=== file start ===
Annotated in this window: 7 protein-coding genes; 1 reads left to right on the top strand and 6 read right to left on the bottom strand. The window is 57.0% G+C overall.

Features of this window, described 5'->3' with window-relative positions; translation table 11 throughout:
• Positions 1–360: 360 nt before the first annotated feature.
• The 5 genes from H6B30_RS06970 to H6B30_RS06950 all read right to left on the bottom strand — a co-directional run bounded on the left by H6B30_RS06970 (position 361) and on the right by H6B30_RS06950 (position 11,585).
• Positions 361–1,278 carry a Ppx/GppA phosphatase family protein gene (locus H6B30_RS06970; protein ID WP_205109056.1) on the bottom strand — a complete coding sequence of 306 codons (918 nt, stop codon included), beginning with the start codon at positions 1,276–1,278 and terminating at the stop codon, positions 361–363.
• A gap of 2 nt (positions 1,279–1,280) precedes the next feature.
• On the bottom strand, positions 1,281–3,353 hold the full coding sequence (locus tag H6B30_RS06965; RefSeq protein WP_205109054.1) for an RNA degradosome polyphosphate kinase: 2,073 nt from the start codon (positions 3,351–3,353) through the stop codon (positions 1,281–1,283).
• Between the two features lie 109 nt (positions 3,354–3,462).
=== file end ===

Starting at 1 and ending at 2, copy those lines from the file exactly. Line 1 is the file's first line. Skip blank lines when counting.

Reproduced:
Annotated in this window: 7 protein-coding genes; 1 reads left to right on the top strand and 6 read right to left on the bottom strand. The window is 57.0% G+C overall.

Features of this window, described 5'->3' with window-relative positions; translation table 11 throughout: